Effects of alloying and local order in AuNi contacts for Ohmic radio frequency micro electro mechanical systems switches via multi-scale simulation

BE Gaddy and AI Kingon and DL Irving, JOURNAL OF APPLIED PHYSICS, 113, 203510 (2013).

DOI: 10.1063/1.4804954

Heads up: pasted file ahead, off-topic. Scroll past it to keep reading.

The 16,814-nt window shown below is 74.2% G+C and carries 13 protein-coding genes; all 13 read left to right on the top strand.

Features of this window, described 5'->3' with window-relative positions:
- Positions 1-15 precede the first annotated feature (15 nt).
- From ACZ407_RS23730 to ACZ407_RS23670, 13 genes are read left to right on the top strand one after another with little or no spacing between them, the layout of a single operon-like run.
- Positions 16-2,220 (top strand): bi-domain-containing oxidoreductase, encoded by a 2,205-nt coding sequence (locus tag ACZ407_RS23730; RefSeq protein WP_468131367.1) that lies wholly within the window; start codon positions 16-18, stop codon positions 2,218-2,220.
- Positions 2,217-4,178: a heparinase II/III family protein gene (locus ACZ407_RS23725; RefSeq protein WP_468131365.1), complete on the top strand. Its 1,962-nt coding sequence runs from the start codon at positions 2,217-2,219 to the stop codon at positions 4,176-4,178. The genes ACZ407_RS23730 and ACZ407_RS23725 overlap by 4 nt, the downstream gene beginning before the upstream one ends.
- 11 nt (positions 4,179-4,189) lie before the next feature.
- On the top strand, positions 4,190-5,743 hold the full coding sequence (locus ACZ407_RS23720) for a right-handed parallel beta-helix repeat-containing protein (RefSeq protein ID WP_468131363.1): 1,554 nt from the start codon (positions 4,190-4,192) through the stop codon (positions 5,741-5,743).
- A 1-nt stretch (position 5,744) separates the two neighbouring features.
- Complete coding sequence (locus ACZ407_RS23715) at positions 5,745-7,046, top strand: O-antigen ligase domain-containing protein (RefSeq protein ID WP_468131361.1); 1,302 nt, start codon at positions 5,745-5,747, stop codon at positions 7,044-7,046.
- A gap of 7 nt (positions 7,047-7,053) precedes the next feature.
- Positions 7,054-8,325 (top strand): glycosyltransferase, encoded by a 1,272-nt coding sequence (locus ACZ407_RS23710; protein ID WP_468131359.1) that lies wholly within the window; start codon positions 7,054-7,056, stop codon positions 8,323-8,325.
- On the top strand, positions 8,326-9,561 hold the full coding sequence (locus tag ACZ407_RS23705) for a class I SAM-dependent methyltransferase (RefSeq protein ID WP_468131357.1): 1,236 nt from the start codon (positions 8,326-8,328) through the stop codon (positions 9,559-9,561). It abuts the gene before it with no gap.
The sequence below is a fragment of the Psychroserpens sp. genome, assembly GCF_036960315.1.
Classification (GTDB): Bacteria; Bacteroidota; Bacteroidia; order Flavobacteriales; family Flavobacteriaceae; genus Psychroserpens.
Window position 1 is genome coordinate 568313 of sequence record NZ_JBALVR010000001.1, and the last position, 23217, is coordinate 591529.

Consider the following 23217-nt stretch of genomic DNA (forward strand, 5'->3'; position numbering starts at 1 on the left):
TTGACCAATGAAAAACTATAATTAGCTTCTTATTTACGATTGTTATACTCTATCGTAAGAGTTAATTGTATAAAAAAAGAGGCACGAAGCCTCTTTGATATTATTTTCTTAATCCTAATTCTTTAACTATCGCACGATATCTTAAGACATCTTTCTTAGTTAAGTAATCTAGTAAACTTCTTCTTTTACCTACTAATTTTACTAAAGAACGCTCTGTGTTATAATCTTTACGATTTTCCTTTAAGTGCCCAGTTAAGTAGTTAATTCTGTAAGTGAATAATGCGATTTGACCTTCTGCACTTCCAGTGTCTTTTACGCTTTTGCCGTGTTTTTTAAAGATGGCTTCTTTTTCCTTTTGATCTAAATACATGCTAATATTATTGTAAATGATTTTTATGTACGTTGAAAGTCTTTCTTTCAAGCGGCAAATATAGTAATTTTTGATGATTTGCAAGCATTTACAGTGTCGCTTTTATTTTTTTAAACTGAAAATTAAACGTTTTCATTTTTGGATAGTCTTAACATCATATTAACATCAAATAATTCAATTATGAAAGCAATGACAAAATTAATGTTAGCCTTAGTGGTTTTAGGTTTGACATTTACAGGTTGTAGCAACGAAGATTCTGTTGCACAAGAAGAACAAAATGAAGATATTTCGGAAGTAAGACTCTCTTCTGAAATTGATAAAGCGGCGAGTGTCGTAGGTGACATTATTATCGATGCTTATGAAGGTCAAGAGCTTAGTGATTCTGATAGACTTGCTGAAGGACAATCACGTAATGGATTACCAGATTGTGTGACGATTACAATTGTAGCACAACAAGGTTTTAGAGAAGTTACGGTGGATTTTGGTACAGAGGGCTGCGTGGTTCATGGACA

Ohmic RF-MEMS switches hold much promise for low power wireless communication, but long-term degradation currently plagues their reliable use. Failure in these devices occurs at the contact and is complicated by the fact that the same asperities that bear the mechanical load are also important to the flow of electrical current needed for signal processing. Materials selection holds the key to overcoming the barriers that prevent widespread use. Current efforts in materials selection have been based on the material's (or alloy's) ability to resist oxidation as well as its room-temperature properties, such as hardness and electrical conductivity. No ideal solution has yet been found via this route. This may be due, in part, to the fact that the in-use changes to the local environment of the asperity are not included in the selection criteria. For example, Joule heating would be expected to raise the local temperature of the asperity and impose a non-equilibrium thermal gradient in the same region expected to respond to mechanical actuation. We propose that these conditions should be considered in the selection process, as they would be expected to alter mechanical, electrical, and chemical mechanisms in the vicinity of the surface. To this end, we simulate the actuation of an Ohmic radio frequency micro electro mechanical systems switch by using a multi-scale method to model a current-carrying asperity in contact with a polycrystalline substrate. Our method couples continuum solutions of electrical and thermal transport equations to an underlying molecular dynamics simulation. We present simulations of gold-nickel asperities and substrates in order to evaluate the influence of alloying and local order on the early stages of contact actuation. The room temperature response of these materials is compared to the response of the material when a voltage is applied. Au-Ni interactions are accounted for through modification of the existing Zhou embedded atom method potential. The modified potential more accurately captures trends in high-temperature properties, including the enthalpy of mixing and melting temperatures. We simulate the loading of a contacting asperity to several substrates with varying Ni alloying concentrations and compare solid solution strengthening to a phase-separated system. Our simulations show that Ni concentration and configuration have an important effect on contact area, constriction resistance, thermal profiles, and material transfer. These differences suggest that a substrate with 15 at. % Ni featuring phase segregation has fewer early markers that experimentally have indicated long-term failure. (C) 2013 AIP Publishing LLC.

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